Duchess burst into delighted laughter, but Minette only smiled enigmatically and waited until she had finished. "That tale raced through the city like wildfire. Waverly had a thick head of lovely red hair, you see, so you can just imagine the mess. After much pulling, combing and cursing, in the end Waverly was forced to command his barber to shave his head entirely. It took a whole season for the nobles to tire of that story, and even longer for Waverly's hair to grow back, so Nevin got his wish." She swirled her wine, gazing thoughtfully into the cup. "Unfortunately, he also got a knife in the eye two weeks later as he returned home late from the theater."
Duchess gasped. The nobles often played dangerous games with one another, but it was unheard of for them to resort to out-and-out assassination; they were far too vulnerable to similar retaliation. A noble might order the death of a commoner, but another lord? "That must have caused trouble," she said, hoping to draw Minette out.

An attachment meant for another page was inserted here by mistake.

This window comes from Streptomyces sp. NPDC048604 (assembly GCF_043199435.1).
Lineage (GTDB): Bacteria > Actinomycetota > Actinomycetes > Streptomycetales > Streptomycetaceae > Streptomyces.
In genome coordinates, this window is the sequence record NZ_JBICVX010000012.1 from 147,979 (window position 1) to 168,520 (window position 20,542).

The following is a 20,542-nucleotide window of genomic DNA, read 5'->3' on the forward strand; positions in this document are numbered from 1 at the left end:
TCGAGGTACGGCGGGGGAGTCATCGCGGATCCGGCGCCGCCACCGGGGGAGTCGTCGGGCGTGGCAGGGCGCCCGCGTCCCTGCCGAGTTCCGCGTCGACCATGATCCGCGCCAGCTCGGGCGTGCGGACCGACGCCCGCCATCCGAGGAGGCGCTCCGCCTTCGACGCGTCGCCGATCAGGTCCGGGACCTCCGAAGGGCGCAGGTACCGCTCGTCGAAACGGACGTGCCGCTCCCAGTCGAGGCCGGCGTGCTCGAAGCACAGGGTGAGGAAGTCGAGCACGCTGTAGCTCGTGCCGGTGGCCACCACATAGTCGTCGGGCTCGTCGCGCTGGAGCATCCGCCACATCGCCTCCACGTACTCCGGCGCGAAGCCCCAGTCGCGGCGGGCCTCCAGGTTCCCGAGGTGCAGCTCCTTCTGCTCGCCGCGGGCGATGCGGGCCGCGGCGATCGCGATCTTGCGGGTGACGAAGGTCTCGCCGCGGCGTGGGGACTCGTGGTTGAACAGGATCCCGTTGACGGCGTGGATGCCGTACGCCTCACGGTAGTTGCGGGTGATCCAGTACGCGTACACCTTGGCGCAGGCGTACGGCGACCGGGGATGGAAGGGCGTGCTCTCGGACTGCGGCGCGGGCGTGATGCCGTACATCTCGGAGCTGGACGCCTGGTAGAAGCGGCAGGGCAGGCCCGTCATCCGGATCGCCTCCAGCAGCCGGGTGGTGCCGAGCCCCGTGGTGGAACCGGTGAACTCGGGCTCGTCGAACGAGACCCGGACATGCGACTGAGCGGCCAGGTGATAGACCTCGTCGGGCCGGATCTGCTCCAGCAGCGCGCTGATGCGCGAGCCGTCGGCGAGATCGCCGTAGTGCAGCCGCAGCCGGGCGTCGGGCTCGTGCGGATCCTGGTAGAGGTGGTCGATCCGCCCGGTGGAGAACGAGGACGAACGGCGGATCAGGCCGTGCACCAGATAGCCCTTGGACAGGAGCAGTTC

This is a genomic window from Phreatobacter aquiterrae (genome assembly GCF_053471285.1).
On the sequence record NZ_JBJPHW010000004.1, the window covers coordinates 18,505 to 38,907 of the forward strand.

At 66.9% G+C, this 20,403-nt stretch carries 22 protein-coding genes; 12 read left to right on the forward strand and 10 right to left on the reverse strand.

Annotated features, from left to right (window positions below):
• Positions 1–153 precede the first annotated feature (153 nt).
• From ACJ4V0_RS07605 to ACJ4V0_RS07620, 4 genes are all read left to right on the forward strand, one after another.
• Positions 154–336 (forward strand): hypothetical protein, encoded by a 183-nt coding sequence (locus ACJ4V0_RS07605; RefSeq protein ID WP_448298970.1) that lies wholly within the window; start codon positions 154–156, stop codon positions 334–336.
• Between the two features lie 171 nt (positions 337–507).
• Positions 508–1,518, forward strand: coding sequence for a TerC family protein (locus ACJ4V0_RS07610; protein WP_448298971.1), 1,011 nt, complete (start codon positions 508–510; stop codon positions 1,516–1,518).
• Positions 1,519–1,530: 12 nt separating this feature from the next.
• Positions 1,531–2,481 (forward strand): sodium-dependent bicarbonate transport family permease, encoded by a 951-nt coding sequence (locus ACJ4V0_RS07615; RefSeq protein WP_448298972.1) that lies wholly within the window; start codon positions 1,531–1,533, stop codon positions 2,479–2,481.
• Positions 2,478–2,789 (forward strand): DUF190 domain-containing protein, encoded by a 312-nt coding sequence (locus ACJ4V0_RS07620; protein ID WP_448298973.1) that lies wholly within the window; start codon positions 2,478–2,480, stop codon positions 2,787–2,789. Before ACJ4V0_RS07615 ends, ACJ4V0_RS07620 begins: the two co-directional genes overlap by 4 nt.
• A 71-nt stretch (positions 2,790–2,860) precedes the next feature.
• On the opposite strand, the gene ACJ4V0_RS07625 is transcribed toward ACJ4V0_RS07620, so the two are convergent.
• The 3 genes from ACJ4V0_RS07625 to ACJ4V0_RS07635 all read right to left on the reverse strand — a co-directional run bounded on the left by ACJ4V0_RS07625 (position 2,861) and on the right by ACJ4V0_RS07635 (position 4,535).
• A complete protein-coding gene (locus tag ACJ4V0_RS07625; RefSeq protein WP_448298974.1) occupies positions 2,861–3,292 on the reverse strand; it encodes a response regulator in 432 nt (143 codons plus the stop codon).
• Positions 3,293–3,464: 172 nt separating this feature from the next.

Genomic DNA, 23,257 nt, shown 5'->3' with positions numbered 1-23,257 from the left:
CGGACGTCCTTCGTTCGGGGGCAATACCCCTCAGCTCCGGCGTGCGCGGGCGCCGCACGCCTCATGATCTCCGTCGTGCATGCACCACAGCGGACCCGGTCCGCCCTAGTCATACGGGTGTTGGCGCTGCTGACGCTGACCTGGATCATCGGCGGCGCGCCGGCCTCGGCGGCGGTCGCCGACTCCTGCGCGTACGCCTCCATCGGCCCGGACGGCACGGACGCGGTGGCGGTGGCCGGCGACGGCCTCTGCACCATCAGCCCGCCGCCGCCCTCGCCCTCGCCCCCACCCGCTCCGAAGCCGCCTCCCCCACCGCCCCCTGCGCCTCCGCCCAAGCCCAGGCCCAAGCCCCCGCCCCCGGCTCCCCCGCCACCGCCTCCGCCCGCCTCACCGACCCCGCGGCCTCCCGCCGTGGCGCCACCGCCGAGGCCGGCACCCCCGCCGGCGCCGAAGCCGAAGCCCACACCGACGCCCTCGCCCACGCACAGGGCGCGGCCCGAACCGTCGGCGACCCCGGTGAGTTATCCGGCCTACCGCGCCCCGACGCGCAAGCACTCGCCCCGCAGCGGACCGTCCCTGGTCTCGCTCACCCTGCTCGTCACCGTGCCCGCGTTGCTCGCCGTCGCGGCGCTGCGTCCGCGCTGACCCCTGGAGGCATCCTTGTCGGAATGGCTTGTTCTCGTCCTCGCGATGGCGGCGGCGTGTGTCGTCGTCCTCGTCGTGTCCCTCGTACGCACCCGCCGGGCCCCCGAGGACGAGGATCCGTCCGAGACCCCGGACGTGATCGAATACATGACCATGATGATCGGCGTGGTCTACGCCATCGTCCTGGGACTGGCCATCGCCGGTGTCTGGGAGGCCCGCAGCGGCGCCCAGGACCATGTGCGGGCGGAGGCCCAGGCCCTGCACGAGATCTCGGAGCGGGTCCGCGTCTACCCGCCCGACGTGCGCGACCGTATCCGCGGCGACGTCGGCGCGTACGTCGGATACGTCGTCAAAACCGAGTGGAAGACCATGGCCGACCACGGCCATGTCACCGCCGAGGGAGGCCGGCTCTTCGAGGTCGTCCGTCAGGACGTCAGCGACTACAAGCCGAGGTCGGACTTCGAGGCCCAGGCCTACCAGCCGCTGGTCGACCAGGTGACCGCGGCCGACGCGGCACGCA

Minette humored her. "It did. But then all of this happened during the Color War, when things were of course already unsettled both up and down the hill. In the end, it was simply another pebble in the landslide." Minette shrugged, her face unreadable. "All that's known is that Will's reputation on the Grey was afterward much improved, and he certainly never turned up plus a knife and minus an eye. Why do you think that was?"
Duchess paused, considering. "I think," she said at last, "that Will wasn't important enough to make revenge worth it. Nobody would have cared if Will turned up dead, but everyone noticed when Nevin did." Minette smiled again and turned her attention back to the board. Was this a hint that, should Eusbius be angered, he might not go after the hand that stole the dagger but the head that directed it? Encouraged, Duchess added, "So although it can be dangerous to be a cat's-paw, sometimes it's safer than actually being the cat."